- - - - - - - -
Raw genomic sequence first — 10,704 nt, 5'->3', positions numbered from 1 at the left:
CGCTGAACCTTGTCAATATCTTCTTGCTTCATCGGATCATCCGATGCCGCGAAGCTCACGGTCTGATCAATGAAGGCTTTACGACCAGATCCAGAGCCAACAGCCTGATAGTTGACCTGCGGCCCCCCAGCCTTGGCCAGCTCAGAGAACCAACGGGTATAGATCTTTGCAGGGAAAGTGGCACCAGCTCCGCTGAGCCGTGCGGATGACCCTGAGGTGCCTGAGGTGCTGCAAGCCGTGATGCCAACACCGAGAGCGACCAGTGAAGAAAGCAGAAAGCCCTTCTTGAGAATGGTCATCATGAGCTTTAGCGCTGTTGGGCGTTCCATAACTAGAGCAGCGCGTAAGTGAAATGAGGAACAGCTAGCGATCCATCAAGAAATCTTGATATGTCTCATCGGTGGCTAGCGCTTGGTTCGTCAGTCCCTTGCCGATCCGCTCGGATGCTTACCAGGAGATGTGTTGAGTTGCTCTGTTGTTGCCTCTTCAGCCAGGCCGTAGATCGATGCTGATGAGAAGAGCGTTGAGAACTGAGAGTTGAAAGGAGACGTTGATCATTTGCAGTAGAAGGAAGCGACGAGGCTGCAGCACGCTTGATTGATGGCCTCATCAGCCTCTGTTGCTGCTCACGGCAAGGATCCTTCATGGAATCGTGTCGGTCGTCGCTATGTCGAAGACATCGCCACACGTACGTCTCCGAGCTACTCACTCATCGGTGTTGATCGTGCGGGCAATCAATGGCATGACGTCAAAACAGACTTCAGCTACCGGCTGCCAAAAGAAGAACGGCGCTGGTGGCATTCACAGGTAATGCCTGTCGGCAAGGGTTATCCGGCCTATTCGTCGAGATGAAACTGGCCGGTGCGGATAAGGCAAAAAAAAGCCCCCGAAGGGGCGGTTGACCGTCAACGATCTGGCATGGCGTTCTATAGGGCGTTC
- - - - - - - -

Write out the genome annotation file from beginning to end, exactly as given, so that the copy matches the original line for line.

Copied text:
Raw genomic sequence first — 10,704 nt, 5'->3', positions numbered from 1 at the left:
CGCTGAACCTTGTCAATATCTTCTTGCTTCATCGGATCATCCGATGCCGCGAAGCTCACGGTCTGATCAATGAAGGCTTTACGACCAGATCCAGAGCCAACAGCCTGATAGTTGACCTGCGGCCCCCCAGCCTTGGCCAGCTCAGAGAACCAACGGGTATAGATCTTTGCAGGGAAAGTGGCACCAGCTCCGCTGAGCCGTGCGGATGACCCTGAGGTGCCTGAGGTGCTGCAAGCCGTGATGCCAACACCGAGAGCGACCAGTGAAGAAAGCAGAAAGCCCTTCTTGAGAATGGTCATCATGAGCTTTAGCGCTGTTGGGCGTTCCATAACTAGAGCAGCGCGTAAGTGAAATGAGGAACAGCTAGCGATCCATCAAGAAATCTTGATATGTCTCATCGGTGGCTAGCGCTTGGTTCGTCAGTCCCTTGCCGATCCGCTCGGATGCTTACCAGGAGATGTGTTGAGTTGCTCTGTTGTTGCCTCTTCAGCCAGGCCGTAGATCGATGCTGATGAGAAGAGCGTTGAGAACTGAGAGTTGAAAGGAGACGTTGATCATTTGCAGTAGAAGGAAGCGACGAGGCTGCAGCACGCTTGATTGATGGCCTCATCAGCCTCTGTTGCTGCTCACGGCAAGGATCCTTCATGGAATCGTGTCGGTCGTCGCTATGTCGAAGACATCGCCACACGTACGTCTCCGAGCTACTCACTCATCGGTGTTGATCGTGCGGGCAATCAATGGCATGACGTCAAAACAGACTTCAGCTACCGGCTGCCAAAAGAAGAACGGCGCTGGTGGCATTCACAGGTAATGCCTGTCGGCAAGGGTTATCCGGCCTATTCGTCGAGATGAAACTGGCCGGTGCGGATAAGGCAAAAAAAAGCCCCCGAAGGGGCGGTTGACCGTCAACGATCTGGCATGGCGTTCTATAGGGCGTTC